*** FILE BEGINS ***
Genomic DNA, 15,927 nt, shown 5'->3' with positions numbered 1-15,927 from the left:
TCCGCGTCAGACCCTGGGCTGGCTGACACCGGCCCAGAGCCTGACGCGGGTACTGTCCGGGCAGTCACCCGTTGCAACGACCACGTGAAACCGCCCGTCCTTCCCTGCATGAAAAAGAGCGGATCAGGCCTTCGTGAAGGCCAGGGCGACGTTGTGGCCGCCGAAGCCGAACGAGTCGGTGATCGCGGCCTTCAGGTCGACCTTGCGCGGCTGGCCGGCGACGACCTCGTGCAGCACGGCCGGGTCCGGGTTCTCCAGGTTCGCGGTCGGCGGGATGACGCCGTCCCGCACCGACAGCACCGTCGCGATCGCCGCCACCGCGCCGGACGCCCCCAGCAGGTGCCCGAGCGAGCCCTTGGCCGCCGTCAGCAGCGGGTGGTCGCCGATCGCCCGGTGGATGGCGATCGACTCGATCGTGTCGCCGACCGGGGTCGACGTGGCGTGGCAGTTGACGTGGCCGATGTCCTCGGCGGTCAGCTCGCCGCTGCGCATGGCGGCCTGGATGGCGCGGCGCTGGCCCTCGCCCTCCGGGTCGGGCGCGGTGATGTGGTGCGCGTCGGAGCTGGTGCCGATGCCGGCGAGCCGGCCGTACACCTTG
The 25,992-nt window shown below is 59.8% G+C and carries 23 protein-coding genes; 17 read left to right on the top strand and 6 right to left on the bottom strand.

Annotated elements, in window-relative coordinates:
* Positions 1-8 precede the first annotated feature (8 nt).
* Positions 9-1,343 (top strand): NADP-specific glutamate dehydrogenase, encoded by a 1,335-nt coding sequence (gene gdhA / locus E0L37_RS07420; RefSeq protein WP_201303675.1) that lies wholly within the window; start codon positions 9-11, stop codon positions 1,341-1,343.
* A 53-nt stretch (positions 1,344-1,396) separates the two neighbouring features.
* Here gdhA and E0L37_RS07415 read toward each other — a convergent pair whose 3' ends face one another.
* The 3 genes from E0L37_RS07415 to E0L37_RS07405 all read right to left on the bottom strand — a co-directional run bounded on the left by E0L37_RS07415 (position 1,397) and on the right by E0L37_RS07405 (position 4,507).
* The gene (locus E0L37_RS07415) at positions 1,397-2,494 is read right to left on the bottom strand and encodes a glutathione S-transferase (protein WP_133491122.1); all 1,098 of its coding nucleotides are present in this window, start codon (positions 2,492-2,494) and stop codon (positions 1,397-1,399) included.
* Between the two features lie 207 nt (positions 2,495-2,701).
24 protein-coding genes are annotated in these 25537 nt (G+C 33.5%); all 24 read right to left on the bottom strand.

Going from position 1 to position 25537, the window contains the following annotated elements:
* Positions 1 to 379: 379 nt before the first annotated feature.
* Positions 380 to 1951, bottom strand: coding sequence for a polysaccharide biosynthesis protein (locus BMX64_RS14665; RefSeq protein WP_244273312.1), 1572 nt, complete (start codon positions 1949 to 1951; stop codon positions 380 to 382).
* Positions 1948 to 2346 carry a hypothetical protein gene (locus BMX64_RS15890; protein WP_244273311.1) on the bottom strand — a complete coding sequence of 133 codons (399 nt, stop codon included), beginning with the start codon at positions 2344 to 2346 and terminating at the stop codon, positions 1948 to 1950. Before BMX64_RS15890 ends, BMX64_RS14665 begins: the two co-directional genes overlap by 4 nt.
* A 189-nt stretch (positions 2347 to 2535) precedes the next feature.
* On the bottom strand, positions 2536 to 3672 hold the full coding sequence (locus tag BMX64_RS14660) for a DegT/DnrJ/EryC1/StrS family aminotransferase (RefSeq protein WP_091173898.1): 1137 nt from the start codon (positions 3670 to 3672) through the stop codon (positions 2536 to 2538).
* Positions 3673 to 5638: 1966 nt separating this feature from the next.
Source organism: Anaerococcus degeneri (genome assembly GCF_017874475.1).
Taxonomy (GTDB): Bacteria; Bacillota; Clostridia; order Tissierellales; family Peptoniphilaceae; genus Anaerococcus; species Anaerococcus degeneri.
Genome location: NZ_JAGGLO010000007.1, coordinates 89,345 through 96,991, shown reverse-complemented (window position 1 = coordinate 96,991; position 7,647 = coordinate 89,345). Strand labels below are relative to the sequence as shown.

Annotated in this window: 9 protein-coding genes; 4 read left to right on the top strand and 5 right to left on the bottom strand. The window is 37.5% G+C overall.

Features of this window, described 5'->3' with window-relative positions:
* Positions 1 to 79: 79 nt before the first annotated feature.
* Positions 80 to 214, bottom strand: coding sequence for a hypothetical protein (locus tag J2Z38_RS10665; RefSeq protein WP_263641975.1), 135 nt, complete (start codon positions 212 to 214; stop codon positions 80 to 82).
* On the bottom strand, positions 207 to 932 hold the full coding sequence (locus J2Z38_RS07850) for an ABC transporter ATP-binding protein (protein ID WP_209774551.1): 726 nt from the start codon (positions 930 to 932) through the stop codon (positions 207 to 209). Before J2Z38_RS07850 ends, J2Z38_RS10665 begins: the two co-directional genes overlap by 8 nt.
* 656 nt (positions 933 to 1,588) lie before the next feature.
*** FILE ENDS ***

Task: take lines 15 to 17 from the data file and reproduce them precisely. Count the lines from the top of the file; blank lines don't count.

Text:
* Positions 380 to 1951, bottom strand: coding sequence for a polysaccharide biosynthesis protein (locus BMX64_RS14665; RefSeq protein WP_244273312.1), 1572 nt, complete (start codon positions 1949 to 1951; stop codon positions 380 to 382).
* Positions 1948 to 2346 carry a hypothetical protein gene (locus BMX64_RS15890; protein WP_244273311.1) on the bottom strand — a complete coding sequence of 133 codons (399 nt, stop codon included), beginning with the start codon at positions 2344 to 2346 and terminating at the stop codon, positions 1948 to 1950. Before BMX64_RS15890 ends, BMX64_RS14665 begins: the two co-directional genes overlap by 4 nt.
* A 189-nt stretch (positions 2347 to 2535) precedes the next feature.